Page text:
Treating Type 2 Diabetes with Weight Loss SurgeryJanuary 12, 2017
In 2016, a number of diabetes associations began to recommend metabolic weight loss surgery as a standard treatment for patients diagnosed with type 2 diabetes (T2D). Metabolic surgery, which is more commonly known as bariatric surgery or weight loss surgery, is a gastrointestinal operation designed to cause weight loss.
Though this procedure was once thought of as a last resort for treating T2D, we have discovered that it needs to have a higher priority among treatment options since it can have a tremendous impact on a person’s health when comparing it to other traditional treatments.
For example, studies have shown that less than half of adults who have T2D are able to meet their goals to lower their risk of major long-term health complications. On the other hand, bariatric surgery has been shown to help patients regulate their blood sugar levels more effectively than simply using medication or making lifestyle changes. As a result, many people who have metabolic surgery experience major improvements in their blood sugar levels and reduce their risk of certain heart problems. This makes bariatric surgery highly effective for both the prevention and treatment of diabetes.(1)
Is Bariatric Surgery Right for You?
If you have type 2 diabetes and are wondering if bariatric surgery is right for you, it is important to ask your primary care doctor to measure your Body Mass Index (BMI), since this plays a very important role in determining if you are an ideal weight loss surgery candidate.
Bariatric surgery should be recommended for patients fitting into these groups:
- Bariatric surgery should be used to treat patients who have a BMI greater than or equal to 40 kg/m².
- This also applies for T2D patients who have a BMI between 35 and 39.9 kg/m² when their high blood sugar isn’t able to be controlled by lifestyle and medical therapy.
Your health can be at high risk if you meet the criteria for weight loss surgery and wait too long to have the procedure. Waiting, for example, until you are encountering debilitating medical problems is the wrong time to have weight loss surgery. Patients simply do much better in recovery and weight loss when we intervene in their disease before they become heavier and develop additional co-morbidities beyond T2D.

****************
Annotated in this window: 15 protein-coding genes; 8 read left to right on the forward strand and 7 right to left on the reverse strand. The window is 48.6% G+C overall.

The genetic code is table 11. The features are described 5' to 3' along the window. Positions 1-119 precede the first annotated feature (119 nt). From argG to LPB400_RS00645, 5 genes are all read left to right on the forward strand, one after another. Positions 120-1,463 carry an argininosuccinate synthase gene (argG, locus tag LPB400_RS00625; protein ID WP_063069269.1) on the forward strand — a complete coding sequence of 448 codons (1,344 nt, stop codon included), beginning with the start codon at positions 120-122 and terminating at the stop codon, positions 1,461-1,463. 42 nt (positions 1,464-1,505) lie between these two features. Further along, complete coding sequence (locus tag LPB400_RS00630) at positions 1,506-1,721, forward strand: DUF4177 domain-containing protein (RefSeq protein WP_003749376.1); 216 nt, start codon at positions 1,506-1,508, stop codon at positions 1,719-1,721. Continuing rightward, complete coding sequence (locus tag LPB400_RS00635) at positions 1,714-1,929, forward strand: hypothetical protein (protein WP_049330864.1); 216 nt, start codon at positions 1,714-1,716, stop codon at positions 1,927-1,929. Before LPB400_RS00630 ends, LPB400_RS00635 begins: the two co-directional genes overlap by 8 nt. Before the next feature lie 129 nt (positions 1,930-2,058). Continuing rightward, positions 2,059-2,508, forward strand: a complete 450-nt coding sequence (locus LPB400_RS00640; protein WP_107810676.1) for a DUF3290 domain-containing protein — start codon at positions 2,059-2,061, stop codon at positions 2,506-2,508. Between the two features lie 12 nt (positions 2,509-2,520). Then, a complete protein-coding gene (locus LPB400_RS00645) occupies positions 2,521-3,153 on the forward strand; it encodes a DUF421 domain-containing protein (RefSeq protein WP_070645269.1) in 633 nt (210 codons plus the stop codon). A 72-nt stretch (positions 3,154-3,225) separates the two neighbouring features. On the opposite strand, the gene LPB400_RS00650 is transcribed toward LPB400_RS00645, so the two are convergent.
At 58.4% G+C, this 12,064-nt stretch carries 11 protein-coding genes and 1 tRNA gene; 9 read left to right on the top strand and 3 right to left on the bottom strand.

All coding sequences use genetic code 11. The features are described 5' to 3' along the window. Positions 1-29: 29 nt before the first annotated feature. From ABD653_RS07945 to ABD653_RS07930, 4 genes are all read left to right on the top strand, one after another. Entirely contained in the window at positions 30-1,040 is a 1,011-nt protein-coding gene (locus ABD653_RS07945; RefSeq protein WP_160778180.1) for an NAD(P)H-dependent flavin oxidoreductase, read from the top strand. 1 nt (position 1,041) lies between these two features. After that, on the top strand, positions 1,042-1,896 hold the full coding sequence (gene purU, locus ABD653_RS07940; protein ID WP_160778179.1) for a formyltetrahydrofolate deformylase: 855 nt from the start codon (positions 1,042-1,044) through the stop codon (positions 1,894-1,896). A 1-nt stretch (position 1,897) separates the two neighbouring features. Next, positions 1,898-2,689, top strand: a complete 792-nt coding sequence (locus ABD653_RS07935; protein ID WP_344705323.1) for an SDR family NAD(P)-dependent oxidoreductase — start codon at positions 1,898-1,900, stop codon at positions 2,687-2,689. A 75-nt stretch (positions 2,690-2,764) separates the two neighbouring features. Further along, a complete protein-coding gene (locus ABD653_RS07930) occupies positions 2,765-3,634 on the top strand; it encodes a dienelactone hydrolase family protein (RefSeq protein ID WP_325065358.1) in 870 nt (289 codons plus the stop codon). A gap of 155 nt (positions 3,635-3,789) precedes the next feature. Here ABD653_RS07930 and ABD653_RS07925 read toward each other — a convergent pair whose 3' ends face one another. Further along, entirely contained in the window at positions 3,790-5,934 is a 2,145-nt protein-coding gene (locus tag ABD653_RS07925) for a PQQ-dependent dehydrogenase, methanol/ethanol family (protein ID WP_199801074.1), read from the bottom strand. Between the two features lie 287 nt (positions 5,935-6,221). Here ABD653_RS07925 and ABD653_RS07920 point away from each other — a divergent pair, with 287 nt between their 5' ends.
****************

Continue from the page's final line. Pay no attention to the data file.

Early Intervention Treating Type 2 Diabetes
Early intervention treating type 2 diabetes with weight loss surgery can play a major role reducing your risk of developing more diseases. Waiting to have surgery until after you develop additional health problems such as heart disease, internal organ damage, or failing knees could make weight loss surgery more difficult to have and recover from.
There are a number of health benefits that may come about as a result of weight loss. For example, many T2D patients who have bariatric surgery are able to completely come off their diabetes medication, even before major weight loss. Even those who can’t stop their medication usually have significantly reduced requirements and have much better control over their blood sugar levels. Socially, patients may also have more energy and are able to spend more time with family and friends.
Importantly, patients should properly prepare to make behavioral changes after surgery for long-term success. Surgical intervention simply goes hand-in-hand with the need for behavioral change. You must make behavioral changes to make the surgery work. The surgery is a powerful tool to help make your weight loss successful and improve your quality of life by becoming T2D free. However, there are certain risks associated with weight loss surgery and patients should discuss those with their doctor to determine if it’s right for them.
(1) "Consensus from Diabetes Organizations Worldwide: Metabolic Surgery Recognized as a Standard Treatment Option for Type 2 diabetes." American Diabetes Association. N.p., n.d. Web. 04 Nov. 2016.
ABOUT THE AUTHORDr. C. Joe Northup graduated from West Virginia University School of Medicine, completed his residency at the Medical College of Ohio & completed his Advanced Laparoscopic and Bariatric Fellowship at the University of Virginia. Dr. Northup is active in the national ASMBS (American Society of Metabolic and Bariatric Surgery), serving on multiple committees and was named as Co-Chairman of the ASMBS Access to Care Committee. Dr. Northup practices with Premier Metabolic and Bariatric Associates, part of Premier Health Specialists, one of the largest groups of specialty care practices in Southwest Ohio.